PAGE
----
Title: Blue Jay
Director: Alex Lehmann
Starring: Mark Duplass & Sarah Paulson
For my latest indie pick, I have decided to choose Alex Lehmann’s 2016 film Blue Jay, which is written by and starring Mark Duplass. Duplass plays a man who runs into an ex-girfriend, played by Sarah Paulson, who he hasn’t seen in 20 years, and the whole film follows these two characters as they catch up, and we as an audience slowly find out more and more about their tragic past and what they have done with their lives as they’ve moved on. It’s very low-budget, but shot with gorgeous black and white cinematography. I think the film benefits from the black and white, because the movie is dramatic and almost like a dark trip down memory lane that wouldn’t have worked as well in color. There is some comedy though, so the film doesn’t feel too dark or bitter in any sense. Blue Jay moves at a pace that may seem slow to some people, but is very realistic, because if you haven’t seen someone in 20 years, it’s gonna be a while before you start opening up to them and revealing personal things about yourself. Besides, the film is only 80 minutes long, so it shouldn’t feel tedious to anyone who decides to watch it.
The chemistry between the two leads is very good. Both actors do a great job of portraying the awkwardness and uncomfortableness of the situation at first, but brilliantly we begin to see their chemistry blossom into something that they used to have 20 years ago. Both actors do a great job of showing the pain and denial that lies underneath their characters that they are afraid to expose. I was a little mixed with Duplass’ performance, but it was Sarah Paulson that really blew me away. She not only gave a great understated performance throughout most of the film, but she also really pulled off the pain of her character in a way that I think was more believable than Duplass did. It’s pretty unfair to compare the two actors however, because Paulson is a much more experienced and proven dramatic actor. With that being said, I was really surprised with how well Duplass was in the film, who I have really only seen do comedy.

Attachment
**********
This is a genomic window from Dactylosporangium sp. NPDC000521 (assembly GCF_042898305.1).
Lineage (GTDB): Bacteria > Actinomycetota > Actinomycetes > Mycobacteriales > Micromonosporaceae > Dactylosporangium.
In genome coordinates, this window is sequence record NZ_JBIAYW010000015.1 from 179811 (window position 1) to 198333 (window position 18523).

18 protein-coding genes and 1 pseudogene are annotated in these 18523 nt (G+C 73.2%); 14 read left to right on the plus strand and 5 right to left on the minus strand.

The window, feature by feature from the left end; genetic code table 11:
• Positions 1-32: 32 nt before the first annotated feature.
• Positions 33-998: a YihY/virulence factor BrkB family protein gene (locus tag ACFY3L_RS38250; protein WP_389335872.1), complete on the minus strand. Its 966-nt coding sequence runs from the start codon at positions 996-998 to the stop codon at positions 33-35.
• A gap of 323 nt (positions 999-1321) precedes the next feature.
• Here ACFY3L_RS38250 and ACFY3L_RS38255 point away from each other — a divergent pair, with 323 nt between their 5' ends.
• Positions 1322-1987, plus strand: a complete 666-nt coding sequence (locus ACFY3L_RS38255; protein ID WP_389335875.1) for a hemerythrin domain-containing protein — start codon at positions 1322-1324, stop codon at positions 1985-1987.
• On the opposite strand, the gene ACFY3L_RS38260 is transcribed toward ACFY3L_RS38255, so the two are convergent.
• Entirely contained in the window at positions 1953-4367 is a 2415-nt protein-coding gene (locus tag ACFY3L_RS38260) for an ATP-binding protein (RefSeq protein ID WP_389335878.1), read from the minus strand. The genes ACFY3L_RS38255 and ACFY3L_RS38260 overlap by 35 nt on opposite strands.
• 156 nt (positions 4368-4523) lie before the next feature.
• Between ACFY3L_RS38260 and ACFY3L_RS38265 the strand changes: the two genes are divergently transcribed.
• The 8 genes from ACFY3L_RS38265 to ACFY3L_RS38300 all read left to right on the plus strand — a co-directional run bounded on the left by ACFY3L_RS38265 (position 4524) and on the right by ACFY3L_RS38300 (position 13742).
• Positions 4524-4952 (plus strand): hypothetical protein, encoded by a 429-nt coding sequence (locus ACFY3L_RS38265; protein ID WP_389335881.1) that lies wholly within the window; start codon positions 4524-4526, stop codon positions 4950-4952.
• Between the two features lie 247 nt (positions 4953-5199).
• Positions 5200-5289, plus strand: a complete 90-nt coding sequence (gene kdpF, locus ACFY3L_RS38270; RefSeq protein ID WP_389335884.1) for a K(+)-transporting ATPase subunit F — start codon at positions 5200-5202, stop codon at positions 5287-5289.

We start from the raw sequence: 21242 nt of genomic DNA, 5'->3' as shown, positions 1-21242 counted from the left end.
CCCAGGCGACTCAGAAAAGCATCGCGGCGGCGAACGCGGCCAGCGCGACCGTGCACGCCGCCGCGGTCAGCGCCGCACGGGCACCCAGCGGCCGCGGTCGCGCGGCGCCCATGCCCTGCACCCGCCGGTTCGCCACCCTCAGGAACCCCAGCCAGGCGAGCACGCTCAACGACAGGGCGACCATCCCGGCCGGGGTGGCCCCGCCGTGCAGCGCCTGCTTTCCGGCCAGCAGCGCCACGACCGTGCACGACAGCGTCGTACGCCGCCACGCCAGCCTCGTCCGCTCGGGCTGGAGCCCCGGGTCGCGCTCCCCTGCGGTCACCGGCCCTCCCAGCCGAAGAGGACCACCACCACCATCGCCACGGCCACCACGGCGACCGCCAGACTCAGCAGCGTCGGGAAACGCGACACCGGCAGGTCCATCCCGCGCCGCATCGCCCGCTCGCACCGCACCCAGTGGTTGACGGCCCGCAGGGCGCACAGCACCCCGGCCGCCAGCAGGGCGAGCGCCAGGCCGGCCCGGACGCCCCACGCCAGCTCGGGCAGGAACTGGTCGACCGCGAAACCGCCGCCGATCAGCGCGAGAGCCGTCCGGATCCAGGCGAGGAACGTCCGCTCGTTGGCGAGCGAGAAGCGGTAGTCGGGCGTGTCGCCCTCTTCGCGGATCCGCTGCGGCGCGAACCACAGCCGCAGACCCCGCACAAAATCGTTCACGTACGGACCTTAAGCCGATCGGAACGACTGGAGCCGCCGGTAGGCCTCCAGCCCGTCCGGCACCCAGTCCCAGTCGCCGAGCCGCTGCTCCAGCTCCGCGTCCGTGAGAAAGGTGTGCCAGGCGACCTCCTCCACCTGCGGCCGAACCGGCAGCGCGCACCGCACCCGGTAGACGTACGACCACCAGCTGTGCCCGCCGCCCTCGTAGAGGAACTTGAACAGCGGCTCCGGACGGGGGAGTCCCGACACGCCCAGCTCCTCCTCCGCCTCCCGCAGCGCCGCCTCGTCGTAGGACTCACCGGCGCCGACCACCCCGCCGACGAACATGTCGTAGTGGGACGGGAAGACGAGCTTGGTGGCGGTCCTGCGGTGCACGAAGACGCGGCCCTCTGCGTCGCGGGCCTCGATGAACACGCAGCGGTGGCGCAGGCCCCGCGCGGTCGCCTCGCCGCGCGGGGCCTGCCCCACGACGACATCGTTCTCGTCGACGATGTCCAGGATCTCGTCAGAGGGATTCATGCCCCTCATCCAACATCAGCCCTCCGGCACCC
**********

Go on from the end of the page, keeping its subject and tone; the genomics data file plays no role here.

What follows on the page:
To me, the film is about the darkness of nostalgia. There’s a quote I love in one of my favorite films Midnight in Paris which I think perfectly sums up the film: “Nostalgia is denial of the painful present.” Life teaches us that living in the past and not letting go and moving on with your life, can often be very unhealthy. Sometimes it is just easier to think about great things that have already happened to you in the past, because you’re having trouble coping with reality and what is going on for you in the present. Or maybe you reminisce about the past and any mistakes you might have made that you are oblivious to the great things that are going on for you in the present. Either way, this film brilliantly depicts that type of feeling that these two characters have all in just 80 minutes. These feelings of regret and guilt eat up both of these characters, and as we see them get closer and closer and resemble how they used to be, it’s almost tragic to watch, because we know they are going down a dark rabbit hole that they may not be able to get out of.
Blue Jay isn’t a film that is complex or layered with symbolism or hidden meanings, but it doesn’t need to be. It’s just a simple little film that deals very closely with these two people and their past and present. If you can remotely relate to anything that these two characters are going through than you’re probably going to really enjoy it. I read somewhere that the entire film was just shot in a week and was mainly done through improvisation. Both actors were given a basic summary of how the story was gonna go, and they were both prompted with coming up with most of their dialogue themselves through the scenes. This made me appreciate the film even more, and I think the film benefited from it, because it simply felt real. I believed everything these characters were going through and that they had this deep past, and I think most people will as well. This film is currently available to watch for free on Netflix, and is a film that should not be missed.